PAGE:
The final two photos are of the maxillary occlusal and mandibular occlusal frame. The main emphasis of these shots is to not leave any teeth out of the photo. Focusing the camera in the center of the plate and keeping the nose out of the frame completes these images.
When taking impressions for Invisalign treatment planning and record taking, the goal is to accurately record the intraoral structures.3 The greatest interference dental assistants experience while taking impressions is patient discomfort. This can present itself in several forms, including fear, distress and gagging.5 By avoiding patient discomfort, dental assistants can create predictable and accurate results on the first attempt. Invisalign training materials focus on using a one-step technique to create the impressions.3 This technique, in combination with a VPS impression material, allows for maximum patient comfort and the most efficient impression-taking procedure.
Fig. 1: Using Heraeus Flextime Putty, knead and fold the catalyst and base. Load the putty around the tray making sure you have a good, even amount of material.
Fig. 2: Make indentations where the teeth should be with your finger before tray placement.
Fig. 3: Add the Correct Flow wash right on top of the putty and seat into the patient's mouth.
Fig. 4: Seat the tray into the mouth. When the time is complete, remove the impression.
Clinical record-taking technique
1. After the patient was determined to be a suitable candidate for Invisalign treatment, proper assessment of the patient and his alignment needs was completed, and an Invisalign case was selected.
2. Photographic records were obtained by setting up a neutral and plain background. The dental assistant used a DSLR camera and ideal photography retractors.
3. Eight photographs were taken, including:
(1) Full face at rest
(2) Full face smiling
(3) Right side profile
(4) Retracted anterior frontal
(5) Buccal right
(6) Buccal left
(7) Maxillary occlusal
(8) Mandibular occlusal
Fig. 5: Left buccal photos for Invisalign records.
Fig. 6: Lower full arch mirror photo.
Fig. 7: Retracted biting together photos.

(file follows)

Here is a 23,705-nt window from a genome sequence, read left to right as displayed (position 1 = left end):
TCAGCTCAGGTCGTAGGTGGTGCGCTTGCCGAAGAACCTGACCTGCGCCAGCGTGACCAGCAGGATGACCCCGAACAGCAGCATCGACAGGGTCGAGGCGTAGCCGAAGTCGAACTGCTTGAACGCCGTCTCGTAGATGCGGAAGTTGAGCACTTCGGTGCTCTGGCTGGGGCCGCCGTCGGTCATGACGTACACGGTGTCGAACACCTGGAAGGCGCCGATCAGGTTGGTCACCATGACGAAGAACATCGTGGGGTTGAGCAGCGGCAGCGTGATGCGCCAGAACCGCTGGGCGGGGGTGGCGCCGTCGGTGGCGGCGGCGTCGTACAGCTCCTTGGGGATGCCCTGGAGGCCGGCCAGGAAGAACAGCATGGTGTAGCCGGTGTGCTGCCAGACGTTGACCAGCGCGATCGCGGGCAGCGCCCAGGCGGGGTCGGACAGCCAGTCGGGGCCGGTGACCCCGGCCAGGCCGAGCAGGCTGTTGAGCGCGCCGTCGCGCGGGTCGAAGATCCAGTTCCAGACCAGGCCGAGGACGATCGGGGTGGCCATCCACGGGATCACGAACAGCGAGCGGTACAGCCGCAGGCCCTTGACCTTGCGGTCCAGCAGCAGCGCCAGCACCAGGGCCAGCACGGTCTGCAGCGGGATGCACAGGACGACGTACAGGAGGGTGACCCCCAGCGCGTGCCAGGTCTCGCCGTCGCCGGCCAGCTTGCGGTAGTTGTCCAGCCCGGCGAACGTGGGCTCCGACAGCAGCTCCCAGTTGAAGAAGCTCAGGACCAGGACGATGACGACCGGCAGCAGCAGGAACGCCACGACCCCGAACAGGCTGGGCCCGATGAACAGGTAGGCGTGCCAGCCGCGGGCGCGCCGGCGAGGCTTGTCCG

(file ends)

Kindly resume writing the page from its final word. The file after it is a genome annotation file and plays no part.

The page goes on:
Fig. 8: Right buccal photos for Invisalign records.
The images were then uploaded to the Invisalign website and patient profile, along with additional patient information.
4. VPS impressions, both upper and lower, were taken using VPS/PVS material. After the allotted time, the impressions were set, disinfected, and packaged for shipment.
5. The treatment plan was reviewed and submitted, and the impressions were shipped for fabrication of the customized Invisalign aligners.
The foundation for case planning
Invisalign treatment planning ensures the correct fit and function of the customized aligners for the patient. It is essential to the final result and successful nature of the treatment and is predicated on accurate photographs and impressions to aid in the development of the orthodontic appliances. Dental assistants and team members perform these record-taking and treatment planning tasks, creating the foundation for case planning. To produce the requisite photographs accurately, the proper camera is required. Beyond that, knowledge of the ideal camera settings and the best way to capture the specific necessary images is essential. The materials, as well as the dental assistant’s ability to avoid patient discomfort, strongly influence the accuracy of impressions.
1. Nuckles DB, McCall WJ Jr, Jones CR. Close-up photography in the dental office. J Am Dent Assoc. 1975;90(1):152-8.
2. Farrier S, Pretty IA, Lynch CD, Addy LD. Gagging during impression making: techniques for reduction. Dent Update. 2011;38(3):171-2, 174-6.
3. Align Technology, Inc. Invisalign: A quick start guide. San Jose, CA: Align Technology, Inc; 2013:1-14.
4. Goodchild JH, Donaldson M. Getting the right shots! Tips and tricks for consistent photographic excellence. Dent Today. 2013;32(3):112, 114-8.
5. Armfeld JM. Towards a better understanding of dental anxiety and fear: cognitions vs. experiences. Eur J Oral Sci. 2012;118(3):259-64.
6. Kerr Sybron Dental Specialties. AlgiNot: Product brochure. Orange, CA: Kerr Dental; 2009.